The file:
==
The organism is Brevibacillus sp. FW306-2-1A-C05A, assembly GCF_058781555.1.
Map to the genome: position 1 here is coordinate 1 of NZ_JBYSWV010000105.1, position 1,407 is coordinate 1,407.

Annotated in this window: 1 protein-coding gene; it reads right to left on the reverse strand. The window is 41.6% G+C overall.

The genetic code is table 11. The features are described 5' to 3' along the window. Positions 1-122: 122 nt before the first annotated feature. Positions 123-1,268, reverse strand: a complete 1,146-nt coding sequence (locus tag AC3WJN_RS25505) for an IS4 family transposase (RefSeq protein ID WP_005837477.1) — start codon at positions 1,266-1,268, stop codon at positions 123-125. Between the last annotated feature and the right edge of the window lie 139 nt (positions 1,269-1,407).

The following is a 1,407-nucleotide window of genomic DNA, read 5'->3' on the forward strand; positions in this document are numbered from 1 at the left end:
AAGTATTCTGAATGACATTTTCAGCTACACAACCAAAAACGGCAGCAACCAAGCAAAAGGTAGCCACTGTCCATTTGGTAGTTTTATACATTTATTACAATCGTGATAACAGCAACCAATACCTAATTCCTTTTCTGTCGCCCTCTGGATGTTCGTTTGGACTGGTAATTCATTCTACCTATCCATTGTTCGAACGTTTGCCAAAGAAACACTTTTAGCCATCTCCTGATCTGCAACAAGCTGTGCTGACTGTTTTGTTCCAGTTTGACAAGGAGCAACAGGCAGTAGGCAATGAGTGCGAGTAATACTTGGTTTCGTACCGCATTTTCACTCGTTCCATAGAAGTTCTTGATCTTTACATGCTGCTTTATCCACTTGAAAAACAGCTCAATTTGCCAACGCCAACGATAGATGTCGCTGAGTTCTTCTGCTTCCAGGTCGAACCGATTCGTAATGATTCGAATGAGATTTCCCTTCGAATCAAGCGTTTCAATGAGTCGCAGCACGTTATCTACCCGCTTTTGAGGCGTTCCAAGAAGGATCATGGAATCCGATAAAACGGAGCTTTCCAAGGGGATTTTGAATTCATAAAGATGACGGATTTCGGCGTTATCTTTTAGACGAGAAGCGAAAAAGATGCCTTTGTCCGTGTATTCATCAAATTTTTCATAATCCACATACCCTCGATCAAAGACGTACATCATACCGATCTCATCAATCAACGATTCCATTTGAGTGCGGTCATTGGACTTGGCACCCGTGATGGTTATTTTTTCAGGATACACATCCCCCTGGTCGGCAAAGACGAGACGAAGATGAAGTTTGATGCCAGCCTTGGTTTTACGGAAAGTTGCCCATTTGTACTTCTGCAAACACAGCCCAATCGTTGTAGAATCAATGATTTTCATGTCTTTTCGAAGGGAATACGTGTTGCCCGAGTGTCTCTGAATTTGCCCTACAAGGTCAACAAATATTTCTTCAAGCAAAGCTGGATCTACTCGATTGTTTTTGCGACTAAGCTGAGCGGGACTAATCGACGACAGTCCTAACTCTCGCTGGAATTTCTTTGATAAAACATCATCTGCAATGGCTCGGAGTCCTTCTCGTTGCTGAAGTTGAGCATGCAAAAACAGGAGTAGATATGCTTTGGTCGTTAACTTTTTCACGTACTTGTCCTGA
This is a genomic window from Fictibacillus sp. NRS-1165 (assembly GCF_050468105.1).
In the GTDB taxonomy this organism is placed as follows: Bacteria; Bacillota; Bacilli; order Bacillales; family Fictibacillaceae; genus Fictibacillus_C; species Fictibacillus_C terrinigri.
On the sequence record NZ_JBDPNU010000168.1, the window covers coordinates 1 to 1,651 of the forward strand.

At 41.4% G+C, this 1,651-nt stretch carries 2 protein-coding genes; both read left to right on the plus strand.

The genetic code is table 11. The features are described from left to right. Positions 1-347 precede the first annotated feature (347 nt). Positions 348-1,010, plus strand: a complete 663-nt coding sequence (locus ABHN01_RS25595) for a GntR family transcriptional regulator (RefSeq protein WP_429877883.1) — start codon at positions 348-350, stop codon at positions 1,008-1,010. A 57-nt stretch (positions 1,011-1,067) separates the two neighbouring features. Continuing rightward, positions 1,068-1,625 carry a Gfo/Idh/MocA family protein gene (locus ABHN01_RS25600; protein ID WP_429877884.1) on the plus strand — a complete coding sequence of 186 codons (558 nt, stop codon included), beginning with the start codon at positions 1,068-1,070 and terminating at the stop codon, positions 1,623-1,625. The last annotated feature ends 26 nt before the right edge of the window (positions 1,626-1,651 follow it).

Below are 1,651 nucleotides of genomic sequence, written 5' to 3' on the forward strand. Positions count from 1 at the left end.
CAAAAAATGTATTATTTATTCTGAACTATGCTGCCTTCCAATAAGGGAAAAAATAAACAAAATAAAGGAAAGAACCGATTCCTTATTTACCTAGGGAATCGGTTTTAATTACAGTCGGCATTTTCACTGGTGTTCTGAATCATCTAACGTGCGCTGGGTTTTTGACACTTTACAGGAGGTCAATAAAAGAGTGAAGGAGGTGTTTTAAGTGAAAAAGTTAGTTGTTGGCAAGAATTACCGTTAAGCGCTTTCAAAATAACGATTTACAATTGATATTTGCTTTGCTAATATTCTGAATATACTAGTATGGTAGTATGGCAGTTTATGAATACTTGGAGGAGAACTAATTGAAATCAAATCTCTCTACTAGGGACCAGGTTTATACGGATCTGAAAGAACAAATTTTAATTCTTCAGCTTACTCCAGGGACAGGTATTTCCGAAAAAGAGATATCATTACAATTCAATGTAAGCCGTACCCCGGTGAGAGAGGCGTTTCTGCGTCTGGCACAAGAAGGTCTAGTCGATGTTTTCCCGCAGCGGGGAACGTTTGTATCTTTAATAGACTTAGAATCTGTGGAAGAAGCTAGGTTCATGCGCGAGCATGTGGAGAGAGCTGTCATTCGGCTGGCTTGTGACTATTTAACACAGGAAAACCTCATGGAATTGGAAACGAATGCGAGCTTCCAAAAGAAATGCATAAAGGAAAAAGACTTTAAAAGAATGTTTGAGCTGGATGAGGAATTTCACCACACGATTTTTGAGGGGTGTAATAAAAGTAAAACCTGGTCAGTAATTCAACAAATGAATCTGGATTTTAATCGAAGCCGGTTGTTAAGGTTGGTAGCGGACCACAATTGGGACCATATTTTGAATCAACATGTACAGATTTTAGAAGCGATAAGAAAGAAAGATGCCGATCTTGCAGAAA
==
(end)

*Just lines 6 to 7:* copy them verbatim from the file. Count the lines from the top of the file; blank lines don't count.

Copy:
AAGTATTCTGAATGACATTTTCAGCTACACAACCAAAAACGGCAGCAACCAAGCAAAAGGTAGCCACTGTCCATTTGGTAGTTTTATACATTTATTACAATCGTGATAACAGCAACCAATACCTAATTCCTTTTCTGTCGCCCTCTGGATGTTCGTTTGGACTGGTAATTCATTCTACCTATCCATTGTTCGAACGTTTGCCAAAGAAACACTTTTAGCCATCTCCTGATCTGCAACAAGCTGTGCTGACTGTTTTGTTCCAGTTTGACAAGGAGCAACAGGCAGTAGGCAATGAGTGCGAGTAATACTTGGTTTCGTACCGCATTTTCACTCGTTCCATAGAAGTTCTTGATCTTTACATGCTGCTTTATCCACTTGAAAAACAGCTCAATTTGCCAACGCCAACGATAGATGTCGCTGAGTTCTTCTGCTTCCAGGTCGAACCGATTCGTAATGATTCGAATGAGATTTCCCTTCGAATCAAGCGTTTCAATGAGTCGCAGCACGTTATCTACCCGCTTTTGAGGCGTTCCAAGAAGGATCATGGAATCCGATAAAACGGAGCTTTCCAAGGGGATTTTGAATTCATAAAGATGACGGATTTCGGCGTTATCTTTTAGACGAGAAGCGAAAAAGATGCCTTTGTCCGTGTATTCATCAAATTTTTCATAATCCACATACCCTCGATCAAAGACGTACATCATACCGATCTCATCAATCAACGATTCCATTTGAGTGCGGTCATTGGACTTGGCACCCGTGATGGTTATTTTTTCAGGATACACATCCCCCTGGTCGGCAAAGACGAGACGAAGATGAAGTTTGATGCCAGCCTTGGTTTTACGGAAAGTTGCCCATTTGTACTTCTGCAAACACAGCCCAATCGTTGTAGAATCAATGATTTTCATGTCTTTTCGAAGGGAATACGTGTTGCCCGAGTGTCTCTGAATTTGCCCTACAAGGTCAACAAATATTTCTTCAAGCAAAGCTGGATCTACTCGATTGTTTTTGCGACTAAGCTGAGCGGGACTAATCGACGACAGTCCTAACTCTCGCTGGAATTTCTTTGATAAAACATCATCTGCAATGGCTCGGAGTCCTTCTCGTTGCTGAAGTTGAGCATGCAAAAACAGGAGTAGATATGCTTTGGTCGTTAACTTTTTCACGTACTTGTCCTGA
This is a genomic window from Fictibacillus sp. NRS-1165 (assembly GCF_050468105.1).